Drinking Water Supply, Sanitation and Hygiene Education must go Together

comment1According to the latest estimates of the WHO/UNICEF Joint Monitoring Programme for Water Supply and Sanitation (JMP), 32 per cent of the world’s population – 2.4 billion people – lacked improved sanitation facilities, and 663 million people still used unimproved drinking water sources in 2015. Inadequate access to safe water and sanitation services, coupled with poor hygiene practices, kills and sickens thousands of children every day, and leads to impoverishment and diminished opportunities for thousands more.

Poor sanitation, water and hygiene have many other serious repercussions. Children – and particularly girls – are denied their right to education because their schools lack private and decent sanitation facilities. Women are forced to spend large parts of their day fetching water. Poor farmers and wage earners are less productive due to illness, health systems are overwhelmed and national economies suffer. Without WASH (water, sanitation and hygiene), sustainable development is impossible.

Drinking water supply and sanitation projects must be supplemented by communication activities as a pre-requisite for the acceptance, ownership and sustainability. The forms of communication and their effects overlap and may involve information, social marketing, advertising, awareness building and educational measures to change the attitude and behaviour of the target group by imparting new knowledge.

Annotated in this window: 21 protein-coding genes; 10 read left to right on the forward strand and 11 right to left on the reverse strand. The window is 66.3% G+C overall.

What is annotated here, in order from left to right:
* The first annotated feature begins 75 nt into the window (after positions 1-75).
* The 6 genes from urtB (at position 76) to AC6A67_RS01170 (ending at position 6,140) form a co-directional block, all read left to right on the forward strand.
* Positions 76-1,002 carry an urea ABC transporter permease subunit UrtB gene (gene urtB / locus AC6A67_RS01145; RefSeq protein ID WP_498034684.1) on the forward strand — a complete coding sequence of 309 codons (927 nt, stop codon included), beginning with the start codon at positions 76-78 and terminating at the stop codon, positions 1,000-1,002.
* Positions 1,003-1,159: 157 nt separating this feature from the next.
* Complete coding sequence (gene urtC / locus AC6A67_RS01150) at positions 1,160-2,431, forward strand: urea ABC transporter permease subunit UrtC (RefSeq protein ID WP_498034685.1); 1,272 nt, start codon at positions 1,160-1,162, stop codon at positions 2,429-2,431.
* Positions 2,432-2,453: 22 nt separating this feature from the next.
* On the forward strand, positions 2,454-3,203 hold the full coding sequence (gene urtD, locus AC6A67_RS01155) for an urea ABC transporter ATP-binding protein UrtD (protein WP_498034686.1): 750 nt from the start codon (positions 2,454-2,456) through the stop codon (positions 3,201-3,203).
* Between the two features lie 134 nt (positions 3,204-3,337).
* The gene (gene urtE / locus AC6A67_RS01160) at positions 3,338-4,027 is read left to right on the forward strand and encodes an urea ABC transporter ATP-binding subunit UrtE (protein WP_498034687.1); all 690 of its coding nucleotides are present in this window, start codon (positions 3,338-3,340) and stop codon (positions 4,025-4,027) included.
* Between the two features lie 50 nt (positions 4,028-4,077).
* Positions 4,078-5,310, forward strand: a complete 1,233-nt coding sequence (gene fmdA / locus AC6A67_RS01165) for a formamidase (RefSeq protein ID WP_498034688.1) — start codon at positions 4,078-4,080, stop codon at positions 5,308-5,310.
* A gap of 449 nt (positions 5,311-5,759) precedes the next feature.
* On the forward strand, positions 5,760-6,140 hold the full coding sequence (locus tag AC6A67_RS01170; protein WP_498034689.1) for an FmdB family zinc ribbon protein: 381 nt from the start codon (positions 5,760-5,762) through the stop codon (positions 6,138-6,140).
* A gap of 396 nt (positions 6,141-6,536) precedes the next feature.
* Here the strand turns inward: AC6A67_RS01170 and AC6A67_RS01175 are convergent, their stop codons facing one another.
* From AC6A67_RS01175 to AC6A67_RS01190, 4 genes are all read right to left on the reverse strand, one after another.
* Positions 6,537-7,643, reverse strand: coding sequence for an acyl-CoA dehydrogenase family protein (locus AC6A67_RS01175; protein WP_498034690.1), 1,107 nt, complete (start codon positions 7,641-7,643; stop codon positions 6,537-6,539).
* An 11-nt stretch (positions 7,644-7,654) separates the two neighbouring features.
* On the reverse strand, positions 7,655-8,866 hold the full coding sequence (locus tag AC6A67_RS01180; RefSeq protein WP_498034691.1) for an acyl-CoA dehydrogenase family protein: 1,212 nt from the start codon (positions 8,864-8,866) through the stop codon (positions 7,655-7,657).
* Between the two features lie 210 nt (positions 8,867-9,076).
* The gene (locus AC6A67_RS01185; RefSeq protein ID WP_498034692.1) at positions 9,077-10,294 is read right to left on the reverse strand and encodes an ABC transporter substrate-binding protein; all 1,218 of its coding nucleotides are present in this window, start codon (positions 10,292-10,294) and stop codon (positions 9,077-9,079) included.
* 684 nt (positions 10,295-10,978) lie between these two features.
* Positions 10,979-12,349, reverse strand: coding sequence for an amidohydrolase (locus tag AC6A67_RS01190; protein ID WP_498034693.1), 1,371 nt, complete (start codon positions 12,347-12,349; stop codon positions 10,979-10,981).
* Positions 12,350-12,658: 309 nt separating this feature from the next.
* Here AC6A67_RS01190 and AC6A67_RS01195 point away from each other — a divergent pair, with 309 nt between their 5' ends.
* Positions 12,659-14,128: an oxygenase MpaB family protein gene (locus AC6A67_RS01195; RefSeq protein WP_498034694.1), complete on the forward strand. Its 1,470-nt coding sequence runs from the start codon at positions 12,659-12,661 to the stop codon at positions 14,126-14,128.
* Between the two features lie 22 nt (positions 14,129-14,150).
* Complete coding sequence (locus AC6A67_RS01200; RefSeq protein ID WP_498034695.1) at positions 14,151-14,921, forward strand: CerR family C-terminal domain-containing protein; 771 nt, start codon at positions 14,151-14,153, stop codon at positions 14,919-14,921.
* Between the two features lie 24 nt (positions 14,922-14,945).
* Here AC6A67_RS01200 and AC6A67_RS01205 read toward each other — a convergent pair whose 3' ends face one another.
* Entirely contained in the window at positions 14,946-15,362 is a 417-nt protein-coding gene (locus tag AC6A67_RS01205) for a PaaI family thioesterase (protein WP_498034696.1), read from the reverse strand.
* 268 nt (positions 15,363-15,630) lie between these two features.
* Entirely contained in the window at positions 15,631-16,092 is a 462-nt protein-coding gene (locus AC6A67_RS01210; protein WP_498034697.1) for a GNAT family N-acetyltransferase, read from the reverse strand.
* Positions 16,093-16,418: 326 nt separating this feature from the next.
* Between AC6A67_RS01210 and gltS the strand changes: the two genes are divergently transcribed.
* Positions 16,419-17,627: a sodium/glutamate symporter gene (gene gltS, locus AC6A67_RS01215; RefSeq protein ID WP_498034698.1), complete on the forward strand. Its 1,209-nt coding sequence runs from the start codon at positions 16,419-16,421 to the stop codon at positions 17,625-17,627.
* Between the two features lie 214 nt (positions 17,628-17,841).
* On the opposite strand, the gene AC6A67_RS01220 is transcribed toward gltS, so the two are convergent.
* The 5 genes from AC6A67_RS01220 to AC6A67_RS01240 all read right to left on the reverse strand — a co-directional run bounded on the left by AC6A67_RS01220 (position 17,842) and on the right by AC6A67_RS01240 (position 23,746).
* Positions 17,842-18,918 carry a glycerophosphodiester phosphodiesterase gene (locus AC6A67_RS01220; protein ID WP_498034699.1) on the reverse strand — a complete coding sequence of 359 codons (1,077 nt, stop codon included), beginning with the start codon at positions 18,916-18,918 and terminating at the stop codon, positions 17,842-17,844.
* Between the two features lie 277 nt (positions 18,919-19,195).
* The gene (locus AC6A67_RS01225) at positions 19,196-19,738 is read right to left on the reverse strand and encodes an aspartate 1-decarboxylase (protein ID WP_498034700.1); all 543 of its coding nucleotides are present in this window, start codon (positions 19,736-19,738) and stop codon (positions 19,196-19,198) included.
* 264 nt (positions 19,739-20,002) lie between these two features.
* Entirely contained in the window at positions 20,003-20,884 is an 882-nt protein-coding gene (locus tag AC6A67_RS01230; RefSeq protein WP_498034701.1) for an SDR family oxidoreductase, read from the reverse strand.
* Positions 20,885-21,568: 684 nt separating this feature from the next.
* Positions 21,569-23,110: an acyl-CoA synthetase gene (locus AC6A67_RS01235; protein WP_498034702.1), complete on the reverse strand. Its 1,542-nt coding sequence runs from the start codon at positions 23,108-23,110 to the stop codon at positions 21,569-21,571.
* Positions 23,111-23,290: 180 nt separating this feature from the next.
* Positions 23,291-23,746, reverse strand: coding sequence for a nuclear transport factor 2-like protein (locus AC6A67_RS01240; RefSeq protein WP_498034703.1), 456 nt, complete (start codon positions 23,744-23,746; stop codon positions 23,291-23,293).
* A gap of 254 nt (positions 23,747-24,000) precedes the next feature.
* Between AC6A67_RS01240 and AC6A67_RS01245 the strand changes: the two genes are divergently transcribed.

Education in hygiene and health is crucial in the implementation of drinking water supply and sanitation projects in order to achieve health and environmental objectives and goals. It is necessary when short and long term health gains are to be achieved in drinking water supply for rural households, centralized piped water supply systems, excrete disposal, waste water disposal, solid waste disposal and storm comment2water drainage.The blockage of the pathogen transmission systems from excreta to human beings cannot be achieved only through the construction of sanitation facilities. Hygiene education plays a great role in ensuring that these transmission systems are eliminated through hygiene practices like washing of the hands with soap after every use of toilet, exchange of baby diapers etc as is recommended by the Ministry of Public Health and Sanitation.

The objectives set to reach the MDG goals should therefore not only involve the development of infrastructure but must be accompanied by communication measures. Hygiene education is a major component of these communication measures and should be part and parcel of every water supply or sanitation project or both.

For the overall sustainability of these projects in terms of social acceptability, affordability, technical viability and environmental friendliness, the projects should be anchored on the national legal institutions. The planning and implementation should also be within the legal framework conditions with strong linkages to the national policies and concepts. When all these conditions are fulfilled then the up scaling of the Water Sanitation and Hygiene (WASH) projects become achievable.

 

                           


            

Current Issue: Africa Water & Sanitation & Hygiene March-April 2017 Vol.12 No.2